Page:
A legacy of protest: From MLK to the Women’s March
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America has a long legacy of protest against injustice. When done effectively, protest serves as a catalyst for political as well as social change.

Dr. Martin Luther King Jr. marched against specific injustices, many times triggered by an incident. Rosa Parks, who refused to give up her seat on a segregated bus, became the galvanizing figure in the Montgomery Bus Boycott. Dr. King was central to the boycott’s effectiveness, which resulted in the Supreme Court finding segregation on public buses unconstitutional in 1956. He, in partnership with other nonviolent organizations, organized sit-ins, boycotts and marches to shed light on the injustices African-Americans were enduring at the time, including unfair hiring practices, segregation and police brutality.

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Although history judges him as a hero, it was not so at the time.

 

In spite of being awarded the Nobel Peace Prize in 1964, his methods were highly criticized. Some thought he was too radical — “If he would just be patient things will change.” Others thought he was too passive, advocating for a more violent solution. A segment of the population felt, "Is this even a problem? What's wrong with the way things are?"

Regardless of the naysayers, Dr. King, now Congressman John Lewis (D-Ga.) and others marched to raise awareness with aim of forcing change. They were successful in attaining the Civil Rights Act of 1964, as well as the Voting Rights Act of 1965.

But it came at a cost — although unarmed, they were attacked and beaten by police and racists along the protest routes. Dr. King eventually sacrificed his life.

On opening weekend, I saw the movie “Hidden Figures.” In a very pointed exchange, the white supervisor told one of the African-American scientists, "I have nothing against ya'll," referring to the fact that in stunting the progress of the African-American female scientists, she was just doing her job. The scientist responded, "I'm sure you truly believe that." The "I'm not racist, it's just the way things are" narrative is one that has been repeated through the decades. Shaking up “the way things are” is a constant goal of protest.

Protest by nature is uncomfortable. It is meant to draw attention to an issue, and force dialogue, which ideally would lead to change. Yes, it is annoying that protesters may block a street, or offend one's sensibilities; but if they did not believe strongly in whatever the cause, they would be home in their beds, or somewhere far more comfortable.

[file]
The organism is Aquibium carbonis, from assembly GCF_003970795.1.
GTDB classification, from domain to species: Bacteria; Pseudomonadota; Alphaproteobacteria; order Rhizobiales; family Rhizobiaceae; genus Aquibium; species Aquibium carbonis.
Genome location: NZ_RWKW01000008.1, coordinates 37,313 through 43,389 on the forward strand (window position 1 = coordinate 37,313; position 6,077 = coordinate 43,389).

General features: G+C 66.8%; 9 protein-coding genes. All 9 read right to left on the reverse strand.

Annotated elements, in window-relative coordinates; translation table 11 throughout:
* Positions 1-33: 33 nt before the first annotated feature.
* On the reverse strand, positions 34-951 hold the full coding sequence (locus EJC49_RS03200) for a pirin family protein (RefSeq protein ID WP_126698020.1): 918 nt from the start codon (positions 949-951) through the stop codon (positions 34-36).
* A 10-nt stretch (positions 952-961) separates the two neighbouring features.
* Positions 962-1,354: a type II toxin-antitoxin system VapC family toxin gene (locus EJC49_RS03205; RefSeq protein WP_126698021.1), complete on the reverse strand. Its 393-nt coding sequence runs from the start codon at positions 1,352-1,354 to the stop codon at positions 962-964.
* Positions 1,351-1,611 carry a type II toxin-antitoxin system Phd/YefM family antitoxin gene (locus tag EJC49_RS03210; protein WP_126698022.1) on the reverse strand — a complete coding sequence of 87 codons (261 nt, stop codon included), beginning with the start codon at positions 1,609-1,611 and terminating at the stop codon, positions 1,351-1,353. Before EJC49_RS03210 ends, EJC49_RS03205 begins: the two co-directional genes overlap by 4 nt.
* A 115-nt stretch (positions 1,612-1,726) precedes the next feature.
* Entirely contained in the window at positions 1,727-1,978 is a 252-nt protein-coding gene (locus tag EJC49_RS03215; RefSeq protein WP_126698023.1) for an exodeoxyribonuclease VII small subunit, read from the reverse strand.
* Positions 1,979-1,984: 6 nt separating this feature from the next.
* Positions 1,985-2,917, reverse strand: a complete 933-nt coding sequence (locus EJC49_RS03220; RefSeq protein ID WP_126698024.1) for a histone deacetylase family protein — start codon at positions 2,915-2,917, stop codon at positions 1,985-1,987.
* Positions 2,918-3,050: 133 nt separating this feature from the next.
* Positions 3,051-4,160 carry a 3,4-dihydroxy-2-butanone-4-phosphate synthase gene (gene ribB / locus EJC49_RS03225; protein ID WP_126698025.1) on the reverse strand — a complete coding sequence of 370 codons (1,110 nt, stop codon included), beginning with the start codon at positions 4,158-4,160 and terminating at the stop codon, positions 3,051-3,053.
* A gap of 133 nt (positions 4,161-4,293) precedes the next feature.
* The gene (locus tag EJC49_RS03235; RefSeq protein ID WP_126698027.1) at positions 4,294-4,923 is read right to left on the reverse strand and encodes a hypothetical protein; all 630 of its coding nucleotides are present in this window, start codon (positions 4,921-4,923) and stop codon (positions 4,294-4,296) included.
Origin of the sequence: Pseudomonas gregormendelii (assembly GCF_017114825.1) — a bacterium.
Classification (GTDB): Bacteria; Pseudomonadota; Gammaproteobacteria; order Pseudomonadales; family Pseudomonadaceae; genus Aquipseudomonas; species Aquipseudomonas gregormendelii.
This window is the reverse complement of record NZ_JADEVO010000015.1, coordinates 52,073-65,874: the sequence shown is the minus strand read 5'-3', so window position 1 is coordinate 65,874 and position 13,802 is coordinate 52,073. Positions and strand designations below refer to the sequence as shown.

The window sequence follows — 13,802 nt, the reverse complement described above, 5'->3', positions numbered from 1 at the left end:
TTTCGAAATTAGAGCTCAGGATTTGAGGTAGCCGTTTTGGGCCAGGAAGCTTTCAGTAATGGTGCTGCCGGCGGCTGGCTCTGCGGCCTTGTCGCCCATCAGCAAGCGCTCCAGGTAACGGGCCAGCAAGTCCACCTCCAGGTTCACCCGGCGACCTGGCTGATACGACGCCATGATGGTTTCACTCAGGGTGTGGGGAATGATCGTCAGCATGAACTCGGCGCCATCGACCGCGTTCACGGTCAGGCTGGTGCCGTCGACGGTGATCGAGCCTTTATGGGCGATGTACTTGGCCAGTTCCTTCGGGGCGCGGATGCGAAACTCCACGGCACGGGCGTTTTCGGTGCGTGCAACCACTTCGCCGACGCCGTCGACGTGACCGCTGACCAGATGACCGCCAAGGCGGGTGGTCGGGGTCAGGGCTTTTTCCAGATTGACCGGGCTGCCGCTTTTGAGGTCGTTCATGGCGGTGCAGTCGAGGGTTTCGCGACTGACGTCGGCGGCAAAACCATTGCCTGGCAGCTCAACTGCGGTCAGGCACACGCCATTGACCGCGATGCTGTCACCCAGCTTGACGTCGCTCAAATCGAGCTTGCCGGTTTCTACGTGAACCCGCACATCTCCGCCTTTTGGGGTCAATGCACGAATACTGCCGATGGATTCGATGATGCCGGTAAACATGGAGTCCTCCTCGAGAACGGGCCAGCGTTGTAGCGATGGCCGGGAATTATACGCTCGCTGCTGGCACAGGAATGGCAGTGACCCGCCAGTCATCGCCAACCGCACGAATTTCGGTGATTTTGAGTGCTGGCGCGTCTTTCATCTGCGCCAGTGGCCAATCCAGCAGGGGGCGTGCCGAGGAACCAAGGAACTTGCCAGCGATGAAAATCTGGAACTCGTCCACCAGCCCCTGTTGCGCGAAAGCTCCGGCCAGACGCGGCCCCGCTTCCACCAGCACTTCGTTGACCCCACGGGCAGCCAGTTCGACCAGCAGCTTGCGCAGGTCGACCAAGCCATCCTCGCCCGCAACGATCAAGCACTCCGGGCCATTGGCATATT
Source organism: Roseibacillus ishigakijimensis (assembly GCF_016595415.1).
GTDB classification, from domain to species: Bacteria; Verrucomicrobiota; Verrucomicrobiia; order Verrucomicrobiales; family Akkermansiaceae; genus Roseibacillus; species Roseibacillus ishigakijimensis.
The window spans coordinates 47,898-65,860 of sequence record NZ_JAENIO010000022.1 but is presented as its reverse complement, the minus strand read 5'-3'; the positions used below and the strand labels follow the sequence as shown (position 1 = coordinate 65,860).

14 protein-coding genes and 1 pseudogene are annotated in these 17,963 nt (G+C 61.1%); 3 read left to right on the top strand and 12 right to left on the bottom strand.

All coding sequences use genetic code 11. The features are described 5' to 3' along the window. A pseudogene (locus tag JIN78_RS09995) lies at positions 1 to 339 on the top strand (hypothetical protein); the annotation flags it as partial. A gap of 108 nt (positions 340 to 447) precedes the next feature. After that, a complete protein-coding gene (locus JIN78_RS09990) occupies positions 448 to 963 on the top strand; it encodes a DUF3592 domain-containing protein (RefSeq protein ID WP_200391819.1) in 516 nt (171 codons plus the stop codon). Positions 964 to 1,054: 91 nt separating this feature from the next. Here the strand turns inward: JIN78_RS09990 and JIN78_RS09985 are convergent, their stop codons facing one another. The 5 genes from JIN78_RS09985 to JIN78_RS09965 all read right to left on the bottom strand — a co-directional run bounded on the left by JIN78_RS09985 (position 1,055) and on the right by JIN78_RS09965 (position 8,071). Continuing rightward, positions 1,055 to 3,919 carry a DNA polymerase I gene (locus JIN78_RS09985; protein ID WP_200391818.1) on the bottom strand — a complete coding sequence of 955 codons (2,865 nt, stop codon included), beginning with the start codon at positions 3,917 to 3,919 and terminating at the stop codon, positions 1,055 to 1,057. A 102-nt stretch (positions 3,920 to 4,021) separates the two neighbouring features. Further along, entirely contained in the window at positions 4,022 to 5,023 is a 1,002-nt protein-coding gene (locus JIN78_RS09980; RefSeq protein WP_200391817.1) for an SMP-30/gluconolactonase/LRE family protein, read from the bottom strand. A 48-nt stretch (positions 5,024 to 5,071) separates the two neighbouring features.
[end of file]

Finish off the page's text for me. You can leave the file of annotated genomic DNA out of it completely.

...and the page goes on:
In 2016, San Francisco 49ers quarterback Colin Kaepernick came under fire for not being "patriotic" by taking a knee during the singing of the national anthem before games. Kaepernick used his platform to encourage discussion about a tough topic: policing in communities of color. He faced a racist backlash, as well as fans attacking his patriotism. He, like others before, at present and after him, seeks equality for all. Disagree with the method if you wish; but the underlying issue is representative of how many people feel, and ignoring it will not make it go away.

This coming weekend, women will march on Washington, D.C. They have a multipoint list of concerns they want to see addressed with new administration. Some feel this was not a legitimate election. At the end of the day, the hack by Russia may have influenced minds at the ballot box — but it is not something that can be quantified. The results of the election cannot be changed.

In my view, the best form of protest can be to attack behaviors that can be changed: those of local politicians, and one’s member of the House or Senate. Republican Congressman Mike Coffman of Colorado learned this firsthand when constituents showed up en masse to discuss his support of repealing the Affordable Care Act. He left well in advance of the designated end time of his “meet and greet” event. This is the type of targeted, effective protest that provokes change. Rep. Coffman has been put on notice how his constituents feel about an issue; he also knows his reelection may rise or fall based on his actions going forward.

In looking at the Women’s March, I support participants’ First Amendment right to do so, but I caution that all that may result is a 140 character response on Twitter. Hopefully the energy and alliances built will result in further acts to put pressure locally, rather than just a feel-good session that ends on Sunday. It is great to see the legacy of protest still lives on in a new generation. However, this legacy must be coupled with targeted action to see the positive outcomes desired.

 

Melba Pearson is an attorney, writer, speaker, wife and expert on criminal justice issues. Follow her on Twitter @ResLegalDiva.


The views of contributors are their own and are not the views of The Hill.